Originally Posted by btmj
As was mentioned earlier, we are not talking about split second decissions. We are talking about defective / negligent planning, or negligent strategy. . . .
True. That being the case, a potential plaintiff is probably looking at something even stronger than qualified immunity. If the affidavit in support of the warrant is reviewed and signed off on by the prosecuting attorney, who is entitled to prosecutorial immunity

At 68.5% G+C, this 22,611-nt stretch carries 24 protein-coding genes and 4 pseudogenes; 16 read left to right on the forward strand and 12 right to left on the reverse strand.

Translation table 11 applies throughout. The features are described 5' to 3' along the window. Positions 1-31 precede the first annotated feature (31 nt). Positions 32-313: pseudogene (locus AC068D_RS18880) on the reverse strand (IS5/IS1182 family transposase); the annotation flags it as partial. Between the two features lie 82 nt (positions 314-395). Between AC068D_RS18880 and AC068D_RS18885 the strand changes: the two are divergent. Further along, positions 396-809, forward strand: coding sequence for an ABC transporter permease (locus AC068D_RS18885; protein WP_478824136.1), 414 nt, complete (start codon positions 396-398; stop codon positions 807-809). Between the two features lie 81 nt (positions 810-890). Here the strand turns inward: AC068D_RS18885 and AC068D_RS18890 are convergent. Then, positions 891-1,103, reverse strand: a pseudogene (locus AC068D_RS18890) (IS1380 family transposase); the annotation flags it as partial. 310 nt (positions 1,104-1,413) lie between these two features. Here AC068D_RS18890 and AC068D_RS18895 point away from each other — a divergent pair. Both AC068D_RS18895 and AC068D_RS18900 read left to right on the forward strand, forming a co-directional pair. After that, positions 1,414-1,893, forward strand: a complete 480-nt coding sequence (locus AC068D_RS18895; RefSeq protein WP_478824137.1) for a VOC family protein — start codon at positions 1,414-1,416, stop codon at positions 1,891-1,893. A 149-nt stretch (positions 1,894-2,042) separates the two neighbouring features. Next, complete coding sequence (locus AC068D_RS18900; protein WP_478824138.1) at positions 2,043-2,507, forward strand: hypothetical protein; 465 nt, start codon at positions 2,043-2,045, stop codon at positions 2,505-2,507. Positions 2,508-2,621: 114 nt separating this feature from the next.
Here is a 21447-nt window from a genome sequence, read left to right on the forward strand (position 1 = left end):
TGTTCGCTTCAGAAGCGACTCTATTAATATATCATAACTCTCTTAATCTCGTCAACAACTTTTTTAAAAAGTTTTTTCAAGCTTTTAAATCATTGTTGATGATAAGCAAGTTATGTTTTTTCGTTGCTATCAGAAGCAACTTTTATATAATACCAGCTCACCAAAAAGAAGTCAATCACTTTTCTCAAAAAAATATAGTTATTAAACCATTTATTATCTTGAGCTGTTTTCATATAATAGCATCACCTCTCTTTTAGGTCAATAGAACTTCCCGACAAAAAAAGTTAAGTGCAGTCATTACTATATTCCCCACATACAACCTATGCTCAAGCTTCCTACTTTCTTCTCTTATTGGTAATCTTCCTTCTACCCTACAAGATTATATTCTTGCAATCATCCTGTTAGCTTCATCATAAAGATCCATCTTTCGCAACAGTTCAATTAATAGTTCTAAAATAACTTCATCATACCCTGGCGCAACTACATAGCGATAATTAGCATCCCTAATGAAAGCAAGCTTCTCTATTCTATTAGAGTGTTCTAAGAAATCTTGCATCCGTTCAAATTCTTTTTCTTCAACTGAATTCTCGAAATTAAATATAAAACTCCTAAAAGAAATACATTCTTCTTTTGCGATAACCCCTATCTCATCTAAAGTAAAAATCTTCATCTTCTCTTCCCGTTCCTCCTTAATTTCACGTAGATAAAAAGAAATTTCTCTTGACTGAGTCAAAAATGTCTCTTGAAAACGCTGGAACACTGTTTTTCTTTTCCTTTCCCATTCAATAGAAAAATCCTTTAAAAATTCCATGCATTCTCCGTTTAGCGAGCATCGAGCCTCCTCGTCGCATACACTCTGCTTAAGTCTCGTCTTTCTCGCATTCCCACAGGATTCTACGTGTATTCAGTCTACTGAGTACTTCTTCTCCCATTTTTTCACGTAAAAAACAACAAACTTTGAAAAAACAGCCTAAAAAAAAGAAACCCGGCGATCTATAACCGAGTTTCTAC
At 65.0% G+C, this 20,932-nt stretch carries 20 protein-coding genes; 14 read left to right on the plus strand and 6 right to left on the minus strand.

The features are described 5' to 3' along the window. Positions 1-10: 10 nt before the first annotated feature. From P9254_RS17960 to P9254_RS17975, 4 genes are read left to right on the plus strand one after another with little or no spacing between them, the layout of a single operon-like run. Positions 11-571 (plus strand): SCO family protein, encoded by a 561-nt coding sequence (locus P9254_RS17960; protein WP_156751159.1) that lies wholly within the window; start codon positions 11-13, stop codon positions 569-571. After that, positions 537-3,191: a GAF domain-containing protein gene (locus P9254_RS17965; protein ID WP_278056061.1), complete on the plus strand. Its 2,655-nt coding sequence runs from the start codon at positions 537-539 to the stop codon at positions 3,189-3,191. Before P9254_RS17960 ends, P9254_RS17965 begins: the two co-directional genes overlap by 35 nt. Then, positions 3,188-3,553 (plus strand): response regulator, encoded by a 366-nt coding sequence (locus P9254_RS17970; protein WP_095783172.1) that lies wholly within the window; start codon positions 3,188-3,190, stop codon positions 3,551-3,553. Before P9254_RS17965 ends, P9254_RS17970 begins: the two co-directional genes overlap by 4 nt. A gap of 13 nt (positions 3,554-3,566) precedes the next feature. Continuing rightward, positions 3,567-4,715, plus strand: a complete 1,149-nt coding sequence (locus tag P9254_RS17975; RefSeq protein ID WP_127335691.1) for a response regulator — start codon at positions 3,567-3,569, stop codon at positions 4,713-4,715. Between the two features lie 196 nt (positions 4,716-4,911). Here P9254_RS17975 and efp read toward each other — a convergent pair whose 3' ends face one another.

. The judge who signs the warrant is entitled to judicial immunity
. Qualified immunity is just that, qualified. Judicial and prosecutorial immunities are absolute immunities, giving prosecutors and judges immunity for any actions they take in those respective roles.